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Prof Craig Pirrong offers his take on the biggest concerns for cost and collateral management in 2012 and as the push to central clearing progresses. Comments based on “The Cost of Clearing” podcast in November 2011.
There is going to be tremendous pressure in 2012 to try to find ways to economise margin management. The biggest change with collateral management and central clearing is that firms that previously have not been required to post margin are going to be required to do so. And if they are trading in a variety of instruments that are cleared through multiple clearing houses, substantial sums of capital will be tied up in margin.
All the potential ways in which firms will try to economise margin management will require a lot of coordination among central counterparties (CCPs) including cross margining across different clearing houses. This means if a firm has risk positions that are off-setting or hedging one another but are housed in different clearing houses, it can it take advantage of that through some sort of cross-margining arrangement to reduce the amount of margin to reflect the amount of overall risk that it brings into the system as opposed to the risk associated with the individual legs of the transactions.
Interoperability is also a potential way of economising margin at the CCP level but I think that is likely to be a non-starter because of the reluctance of CCPs to accept risk from other CCPs.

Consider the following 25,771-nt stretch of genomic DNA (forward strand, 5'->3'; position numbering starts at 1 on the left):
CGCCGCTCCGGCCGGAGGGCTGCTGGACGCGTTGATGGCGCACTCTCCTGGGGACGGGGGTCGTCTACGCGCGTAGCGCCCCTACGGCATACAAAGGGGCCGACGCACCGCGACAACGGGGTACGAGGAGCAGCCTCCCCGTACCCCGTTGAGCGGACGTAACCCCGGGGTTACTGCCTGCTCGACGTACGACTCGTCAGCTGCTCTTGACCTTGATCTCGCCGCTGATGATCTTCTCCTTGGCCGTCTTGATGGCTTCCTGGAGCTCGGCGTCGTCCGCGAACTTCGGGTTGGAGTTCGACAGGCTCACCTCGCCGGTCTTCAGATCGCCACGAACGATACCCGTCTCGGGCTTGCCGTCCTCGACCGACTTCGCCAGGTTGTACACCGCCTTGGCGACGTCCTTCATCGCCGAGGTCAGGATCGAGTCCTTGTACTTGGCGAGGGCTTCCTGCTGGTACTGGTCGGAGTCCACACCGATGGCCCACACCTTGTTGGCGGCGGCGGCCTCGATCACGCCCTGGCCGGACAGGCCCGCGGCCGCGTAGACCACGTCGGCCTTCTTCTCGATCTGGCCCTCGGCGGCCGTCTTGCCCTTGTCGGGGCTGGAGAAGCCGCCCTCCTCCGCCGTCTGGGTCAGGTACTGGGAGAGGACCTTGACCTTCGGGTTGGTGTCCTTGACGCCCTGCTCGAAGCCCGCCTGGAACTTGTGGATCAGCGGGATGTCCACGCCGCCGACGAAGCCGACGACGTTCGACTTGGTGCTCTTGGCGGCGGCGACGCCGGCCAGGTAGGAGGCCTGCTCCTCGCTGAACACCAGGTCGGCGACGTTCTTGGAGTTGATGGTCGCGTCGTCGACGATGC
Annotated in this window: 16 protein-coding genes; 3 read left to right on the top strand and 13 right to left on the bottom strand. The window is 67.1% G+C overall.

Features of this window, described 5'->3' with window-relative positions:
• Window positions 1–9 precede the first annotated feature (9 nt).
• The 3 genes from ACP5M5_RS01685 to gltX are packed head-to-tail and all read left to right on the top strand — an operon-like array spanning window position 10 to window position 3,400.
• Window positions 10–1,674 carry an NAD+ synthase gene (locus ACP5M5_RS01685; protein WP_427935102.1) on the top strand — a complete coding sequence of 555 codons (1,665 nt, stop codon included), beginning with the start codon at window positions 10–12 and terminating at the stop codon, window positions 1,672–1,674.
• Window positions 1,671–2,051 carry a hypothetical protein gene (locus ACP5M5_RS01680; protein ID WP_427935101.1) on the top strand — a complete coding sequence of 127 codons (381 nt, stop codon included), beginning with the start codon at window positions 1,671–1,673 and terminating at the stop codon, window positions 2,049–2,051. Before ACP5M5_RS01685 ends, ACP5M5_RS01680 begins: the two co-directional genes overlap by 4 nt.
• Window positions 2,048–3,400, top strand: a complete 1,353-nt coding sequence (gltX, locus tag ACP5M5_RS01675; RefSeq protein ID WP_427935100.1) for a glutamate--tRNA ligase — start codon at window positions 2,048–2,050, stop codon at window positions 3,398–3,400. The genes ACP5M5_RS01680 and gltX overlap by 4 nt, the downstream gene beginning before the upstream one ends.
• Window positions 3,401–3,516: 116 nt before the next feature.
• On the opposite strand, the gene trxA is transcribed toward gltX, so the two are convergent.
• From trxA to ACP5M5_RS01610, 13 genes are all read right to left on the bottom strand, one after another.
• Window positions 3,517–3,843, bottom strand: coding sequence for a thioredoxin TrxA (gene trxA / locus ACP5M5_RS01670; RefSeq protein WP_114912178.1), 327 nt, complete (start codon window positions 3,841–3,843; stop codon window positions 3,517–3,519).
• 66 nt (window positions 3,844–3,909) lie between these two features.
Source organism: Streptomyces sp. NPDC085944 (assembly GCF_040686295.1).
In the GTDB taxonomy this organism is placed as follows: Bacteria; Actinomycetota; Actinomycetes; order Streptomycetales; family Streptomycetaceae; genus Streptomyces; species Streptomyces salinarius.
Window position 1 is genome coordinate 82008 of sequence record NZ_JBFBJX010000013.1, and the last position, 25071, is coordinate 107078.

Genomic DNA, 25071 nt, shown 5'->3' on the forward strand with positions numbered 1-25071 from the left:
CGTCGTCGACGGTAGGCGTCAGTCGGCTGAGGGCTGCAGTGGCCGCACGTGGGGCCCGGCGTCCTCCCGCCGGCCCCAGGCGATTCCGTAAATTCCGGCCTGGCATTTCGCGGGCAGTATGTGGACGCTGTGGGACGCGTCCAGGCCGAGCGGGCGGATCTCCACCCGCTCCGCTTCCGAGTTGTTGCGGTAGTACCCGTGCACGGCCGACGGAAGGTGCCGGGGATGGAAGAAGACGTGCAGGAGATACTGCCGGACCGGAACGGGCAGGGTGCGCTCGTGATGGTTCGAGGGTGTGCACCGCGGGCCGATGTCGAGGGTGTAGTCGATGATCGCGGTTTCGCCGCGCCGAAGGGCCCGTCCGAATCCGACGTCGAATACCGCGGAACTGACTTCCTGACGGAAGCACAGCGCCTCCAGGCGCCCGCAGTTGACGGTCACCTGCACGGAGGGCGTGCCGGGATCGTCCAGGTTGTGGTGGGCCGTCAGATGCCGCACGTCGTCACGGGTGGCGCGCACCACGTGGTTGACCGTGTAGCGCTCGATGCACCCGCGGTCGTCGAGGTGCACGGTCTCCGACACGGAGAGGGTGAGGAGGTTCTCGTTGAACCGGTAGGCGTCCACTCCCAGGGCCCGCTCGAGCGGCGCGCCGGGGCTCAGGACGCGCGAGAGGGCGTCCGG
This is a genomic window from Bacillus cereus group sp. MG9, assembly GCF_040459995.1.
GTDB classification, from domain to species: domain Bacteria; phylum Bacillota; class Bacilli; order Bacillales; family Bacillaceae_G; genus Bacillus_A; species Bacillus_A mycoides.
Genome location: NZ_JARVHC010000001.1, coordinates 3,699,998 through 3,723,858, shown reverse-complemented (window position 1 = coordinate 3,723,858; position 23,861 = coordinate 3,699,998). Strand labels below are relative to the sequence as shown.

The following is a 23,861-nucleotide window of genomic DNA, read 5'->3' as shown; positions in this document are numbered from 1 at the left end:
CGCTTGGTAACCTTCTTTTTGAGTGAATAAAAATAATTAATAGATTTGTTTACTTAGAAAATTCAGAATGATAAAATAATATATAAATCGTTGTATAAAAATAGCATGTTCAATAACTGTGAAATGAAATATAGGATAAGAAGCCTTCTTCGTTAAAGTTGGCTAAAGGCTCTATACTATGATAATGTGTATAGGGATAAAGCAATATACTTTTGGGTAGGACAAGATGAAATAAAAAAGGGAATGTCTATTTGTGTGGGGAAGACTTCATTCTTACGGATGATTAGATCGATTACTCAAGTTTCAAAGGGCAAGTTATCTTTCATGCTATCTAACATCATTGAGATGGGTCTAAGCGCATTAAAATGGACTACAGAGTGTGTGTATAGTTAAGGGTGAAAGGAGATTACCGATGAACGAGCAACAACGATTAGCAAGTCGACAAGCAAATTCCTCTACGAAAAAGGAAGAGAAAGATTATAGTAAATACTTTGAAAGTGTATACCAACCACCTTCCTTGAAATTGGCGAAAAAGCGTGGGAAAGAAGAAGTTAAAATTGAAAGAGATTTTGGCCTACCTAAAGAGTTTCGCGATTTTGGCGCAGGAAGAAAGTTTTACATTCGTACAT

The cost of margin management will also be affected both directly and indirectly by how that margin is held. Segregation is a collateral issue that is also going to be brought back to the fore after the MF Global problems of late 2011 and it will be a very important issue going forward.
There will also be tremendous demand for liquidity in order to meet the increased collateral and margining needs. Questions around what kind of assets will be usable as collateral and what sort of services big financial intermediaries will offer their customers to try to transform non-CCP eligible assets into eligible collateral for posting to the CCPs still need to be answered. Also, I think CCPs are going to be under tremendous pressure to expand the set of assets that they are willing to take as collateral and that raises all sorts of risk issues.
In short, as we start pulling on this collateral management string, all the issues and risks that arise from this move to central clearing and the initial margin requirements will reveal themselves. This year many of these issues will come to the fore for the industry at large.
"Streetwise Professor" is the web persona of me, who happens to be Craig Pirrong.* My day job (to the extent that I have a real job) is as Professor of Finance and Energy Markets Director of the Global Energy Management Institute at the Bauer College of Business, University of Houston. I have been in academia since 1989–shortly before the Ferruzzi soybean squeeze on the Chicago Board of Trade in July of that year, which was quite propitious and which had a big impact on the trajectory of my career. I have a PhD in Business Economics from the Graduate School of Business at the University of Chicago.